According to a study published around the beginning of January 2022, the former largest iceberg in the world, named A68a, is currently continuing to melt in the ocean. Recently, this phenomenon generated the release of 152 billion tons of fresh water in the vicinity of the subantarctic island of South Georgia.
This huge amount of fresh water released would have a huge impact on the ecosystem and wildlife in this region. This led researcher Anne Braakmann-Folgmann to conduct the study in question with the aim of identifying possible impacts.
The course of the iceberg A68a
The giant iceberg A68a formed in Antarctica in 2017 after breaking away from the ice shelf called Larsen-C. A68a was the largest iceberg on the planet at the time of its formation. From there, the scientists did not stop following the evolution of the block of ice.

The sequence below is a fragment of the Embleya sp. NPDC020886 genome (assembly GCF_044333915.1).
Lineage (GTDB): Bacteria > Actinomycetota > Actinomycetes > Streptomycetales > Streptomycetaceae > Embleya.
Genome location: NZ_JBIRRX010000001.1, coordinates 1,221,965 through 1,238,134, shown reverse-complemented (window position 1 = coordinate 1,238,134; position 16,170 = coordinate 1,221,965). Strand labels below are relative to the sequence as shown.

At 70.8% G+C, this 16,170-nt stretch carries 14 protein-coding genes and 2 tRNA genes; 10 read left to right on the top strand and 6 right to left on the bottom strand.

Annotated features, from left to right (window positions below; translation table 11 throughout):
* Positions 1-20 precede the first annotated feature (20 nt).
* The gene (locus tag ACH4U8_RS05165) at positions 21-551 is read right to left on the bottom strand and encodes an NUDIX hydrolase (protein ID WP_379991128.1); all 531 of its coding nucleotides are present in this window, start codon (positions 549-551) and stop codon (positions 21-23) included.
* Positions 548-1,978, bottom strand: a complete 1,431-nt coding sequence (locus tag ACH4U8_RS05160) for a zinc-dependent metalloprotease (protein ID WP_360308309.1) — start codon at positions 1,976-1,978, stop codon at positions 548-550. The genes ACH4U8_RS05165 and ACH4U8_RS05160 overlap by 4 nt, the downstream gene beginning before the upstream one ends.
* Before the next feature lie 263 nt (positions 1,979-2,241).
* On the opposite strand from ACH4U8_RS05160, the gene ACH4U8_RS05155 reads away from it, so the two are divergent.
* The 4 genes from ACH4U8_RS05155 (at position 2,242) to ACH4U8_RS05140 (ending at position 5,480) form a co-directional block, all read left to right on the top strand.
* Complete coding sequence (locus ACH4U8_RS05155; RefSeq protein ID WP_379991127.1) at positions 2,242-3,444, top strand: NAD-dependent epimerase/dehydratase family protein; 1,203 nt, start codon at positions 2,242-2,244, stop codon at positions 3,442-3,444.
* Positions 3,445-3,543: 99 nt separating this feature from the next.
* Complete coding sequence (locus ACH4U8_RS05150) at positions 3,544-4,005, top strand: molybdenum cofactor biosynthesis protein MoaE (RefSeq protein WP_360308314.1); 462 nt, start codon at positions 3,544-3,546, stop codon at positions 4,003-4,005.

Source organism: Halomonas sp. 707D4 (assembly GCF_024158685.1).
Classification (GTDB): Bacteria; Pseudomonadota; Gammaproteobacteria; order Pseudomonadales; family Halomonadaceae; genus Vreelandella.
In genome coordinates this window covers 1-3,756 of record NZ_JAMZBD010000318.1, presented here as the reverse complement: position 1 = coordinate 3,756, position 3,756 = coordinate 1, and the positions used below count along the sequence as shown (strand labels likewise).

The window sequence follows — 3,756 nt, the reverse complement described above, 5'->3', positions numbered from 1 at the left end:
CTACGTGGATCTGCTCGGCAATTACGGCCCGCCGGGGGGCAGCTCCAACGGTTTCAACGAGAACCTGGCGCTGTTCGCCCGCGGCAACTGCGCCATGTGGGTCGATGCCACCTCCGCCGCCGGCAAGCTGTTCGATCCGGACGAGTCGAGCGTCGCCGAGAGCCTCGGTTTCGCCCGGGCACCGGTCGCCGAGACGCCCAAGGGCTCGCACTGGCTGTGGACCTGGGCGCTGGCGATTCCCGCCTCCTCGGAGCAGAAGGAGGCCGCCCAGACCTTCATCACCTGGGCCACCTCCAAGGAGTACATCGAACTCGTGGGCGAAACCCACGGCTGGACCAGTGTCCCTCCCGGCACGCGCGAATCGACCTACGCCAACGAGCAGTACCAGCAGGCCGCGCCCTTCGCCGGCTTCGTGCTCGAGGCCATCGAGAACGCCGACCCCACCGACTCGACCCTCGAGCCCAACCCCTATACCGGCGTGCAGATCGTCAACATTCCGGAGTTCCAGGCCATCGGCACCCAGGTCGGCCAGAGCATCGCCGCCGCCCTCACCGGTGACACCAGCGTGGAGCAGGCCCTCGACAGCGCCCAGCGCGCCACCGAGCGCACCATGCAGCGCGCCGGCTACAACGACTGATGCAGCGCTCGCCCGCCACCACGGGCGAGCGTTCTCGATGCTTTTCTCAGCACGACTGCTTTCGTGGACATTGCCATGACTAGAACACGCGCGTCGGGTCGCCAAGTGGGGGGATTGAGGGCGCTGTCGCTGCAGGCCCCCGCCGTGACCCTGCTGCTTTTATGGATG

After its formation, the iceberg remained floating in the vicinity of the Weddell Sea. It then crossed the Drake Passage between the southern part of South America and the northern part of Antarctica to end its journey near South Georgia Island in December 2020.
The possible impacts of the melting of the A68a iceberg on the environment
Approaching South Georgia Island, A68a raised fears among researchers about the impact it could have on the local environment. Scientists were mainly concerned that the submerged part of the iceberg would wash up on the seabed, and block currents and routes used by predators. But according to the British Antarctic Survey, that’s not what happened.
When iceberg A68a encountered the warmer waters of the Drake Passage, it began to melt rapidly over a three-month period between 2020 and 2021. The large volume of fresh water generated by this melt eventually impacted the ecosystem. of the region.
Anne Braakmann-Folgmann thus plans to conduct other studies to determine exactly the impacts of this melting on the site’s ecosystem. The researcher also indicated that the path followed by A68a through the Drake Passage could also help researchers learn more about future icebergs and their influence on the polar oceans.
SOURCE: The Verge